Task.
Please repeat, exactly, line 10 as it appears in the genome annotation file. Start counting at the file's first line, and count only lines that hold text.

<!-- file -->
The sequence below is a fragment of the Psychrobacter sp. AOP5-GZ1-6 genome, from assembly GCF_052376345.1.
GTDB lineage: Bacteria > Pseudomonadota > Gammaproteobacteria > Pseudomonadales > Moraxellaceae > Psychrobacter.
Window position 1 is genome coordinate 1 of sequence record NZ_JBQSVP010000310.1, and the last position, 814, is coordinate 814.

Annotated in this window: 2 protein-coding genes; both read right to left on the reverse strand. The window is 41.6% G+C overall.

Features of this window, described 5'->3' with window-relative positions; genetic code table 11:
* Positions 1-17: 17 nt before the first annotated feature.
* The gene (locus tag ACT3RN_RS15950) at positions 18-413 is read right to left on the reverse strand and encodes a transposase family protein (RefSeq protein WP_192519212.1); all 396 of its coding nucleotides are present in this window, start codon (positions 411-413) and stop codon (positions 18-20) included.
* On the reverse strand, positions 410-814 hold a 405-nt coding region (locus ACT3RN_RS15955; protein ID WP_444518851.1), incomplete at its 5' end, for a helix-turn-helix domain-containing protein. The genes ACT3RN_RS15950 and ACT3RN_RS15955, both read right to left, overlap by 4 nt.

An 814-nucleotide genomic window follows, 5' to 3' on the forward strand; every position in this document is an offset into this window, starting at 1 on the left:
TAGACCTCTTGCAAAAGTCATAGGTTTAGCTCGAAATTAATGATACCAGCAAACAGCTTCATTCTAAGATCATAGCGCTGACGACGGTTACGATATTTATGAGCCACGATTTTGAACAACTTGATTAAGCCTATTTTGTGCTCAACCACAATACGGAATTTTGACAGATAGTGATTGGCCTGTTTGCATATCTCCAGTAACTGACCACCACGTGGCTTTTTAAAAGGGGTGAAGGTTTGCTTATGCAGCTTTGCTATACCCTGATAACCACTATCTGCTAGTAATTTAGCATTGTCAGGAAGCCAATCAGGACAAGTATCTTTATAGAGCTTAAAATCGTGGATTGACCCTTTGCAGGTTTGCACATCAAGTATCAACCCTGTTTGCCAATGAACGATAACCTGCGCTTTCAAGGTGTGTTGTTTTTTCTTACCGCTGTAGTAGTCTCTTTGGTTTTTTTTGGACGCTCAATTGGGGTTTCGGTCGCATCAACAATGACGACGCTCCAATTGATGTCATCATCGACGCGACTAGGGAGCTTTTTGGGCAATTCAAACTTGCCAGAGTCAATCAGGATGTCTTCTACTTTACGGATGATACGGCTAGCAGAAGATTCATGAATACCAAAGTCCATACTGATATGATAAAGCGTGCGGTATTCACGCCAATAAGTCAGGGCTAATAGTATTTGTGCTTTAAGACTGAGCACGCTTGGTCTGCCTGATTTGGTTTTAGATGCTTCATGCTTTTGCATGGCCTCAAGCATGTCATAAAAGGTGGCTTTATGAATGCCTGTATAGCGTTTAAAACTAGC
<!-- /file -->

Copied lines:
TAGACCTCTTGCAAAAGTCATAGGTTTAGCTCGAAATTAATGATACCAGCAAACAGCTTCATTCTAAGATCATAGCGCTGACGACGGTTACGATATTTATGAGCCACGATTTTGAACAACTTGATTAAGCCTATTTTGTGCTCAACCACAATACGGAATTTTGACAGATAGTGATTGGCCTGTTTGCATATCTCCAGTAACTGACCACCACGTGGCTTTTTAAAAGGGGTGAAGGTTTGCTTATGCAGCTTTGCTATACCCTGATAACCACTATCTGCTAGTAATTTAGCATTGTCAGGAAGCCAATCAGGACAAGTATCTTTATAGAGCTTAAAATCGTGGATTGACCCTTTGCAGGTTTGCACATCAAGTATCAACCCTGTTTGCCAATGAACGATAACCTGCGCTTTCAAGGTGTGTTGTTTTTTCTTACCGCTGTAGTAGTCTCTTTGGTTTTTTTTGGACGCTCAATTGGGGTTTCGGTCGCATCAACAATGACGACGCTCCAATTGATGTCATCATCGACGCGACTAGGGAGCTTTTTGGGCAATTCAAACTTGCCAGAGTCAATCAGGATGTCTTCTACTTTACGGATGATACGGCTAGCAGAAGATTCATGAATACCAAAGTCCATACTGATATGATAAAGCGTGCGGTATTCACGCCAATAAGTCAGGGCTAATAGTATTTGTGCTTTAAGACTGAGCACGCTTGGTCTGCCTGATTTGGTTTTAGATGCTTCATGCTTTTGCATGGCCTCAAGCATGTCATAAAAGGTGGCTTTATGAATGCCTGTATAGCGTTTAAAACTAGC